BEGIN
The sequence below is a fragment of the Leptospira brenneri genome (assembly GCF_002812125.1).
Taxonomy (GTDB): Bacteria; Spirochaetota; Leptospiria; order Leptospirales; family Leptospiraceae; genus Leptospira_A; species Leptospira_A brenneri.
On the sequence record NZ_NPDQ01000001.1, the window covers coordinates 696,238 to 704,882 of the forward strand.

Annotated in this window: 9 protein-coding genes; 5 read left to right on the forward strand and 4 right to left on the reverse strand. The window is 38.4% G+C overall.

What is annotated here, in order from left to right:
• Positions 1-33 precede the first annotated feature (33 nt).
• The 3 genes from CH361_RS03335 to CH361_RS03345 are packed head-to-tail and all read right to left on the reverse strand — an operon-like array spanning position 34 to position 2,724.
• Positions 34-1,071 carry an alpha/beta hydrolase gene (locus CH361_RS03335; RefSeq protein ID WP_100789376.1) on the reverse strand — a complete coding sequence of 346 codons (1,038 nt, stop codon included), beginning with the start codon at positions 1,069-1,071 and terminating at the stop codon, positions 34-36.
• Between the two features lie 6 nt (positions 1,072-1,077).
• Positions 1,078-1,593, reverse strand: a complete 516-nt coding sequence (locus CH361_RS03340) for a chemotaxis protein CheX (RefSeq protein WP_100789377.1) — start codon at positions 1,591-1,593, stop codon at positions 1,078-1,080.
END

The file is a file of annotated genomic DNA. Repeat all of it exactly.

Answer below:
The sequence below is a fragment of the Leptospira brenneri genome (assembly GCF_002812125.1).
Taxonomy (GTDB): Bacteria; Spirochaetota; Leptospiria; order Leptospirales; family Leptospiraceae; genus Leptospira_A; species Leptospira_A brenneri.
On the sequence record NZ_NPDQ01000001.1, the window covers coordinates 696,238 to 704,882 of the forward strand.

Annotated in this window: 9 protein-coding genes; 5 read left to right on the forward strand and 4 right to left on the reverse strand. The window is 38.4% G+C overall.

What is annotated here, in order from left to right:
• Positions 1-33 precede the first annotated feature (33 nt).
• The 3 genes from CH361_RS03335 to CH361_RS03345 are packed head-to-tail and all read right to left on the reverse strand — an operon-like array spanning position 34 to position 2,724.
• Positions 34-1,071 carry an alpha/beta hydrolase gene (locus CH361_RS03335; RefSeq protein ID WP_100789376.1) on the reverse strand — a complete coding sequence of 346 codons (1,038 nt, stop codon included), beginning with the start codon at positions 1,069-1,071 and terminating at the stop codon, positions 34-36.
• Between the two features lie 6 nt (positions 1,072-1,077).
• Positions 1,078-1,593, reverse strand: a complete 516-nt coding sequence (locus CH361_RS03340) for a chemotaxis protein CheX (RefSeq protein WP_100789377.1) — start codon at positions 1,591-1,593, stop codon at positions 1,078-1,080.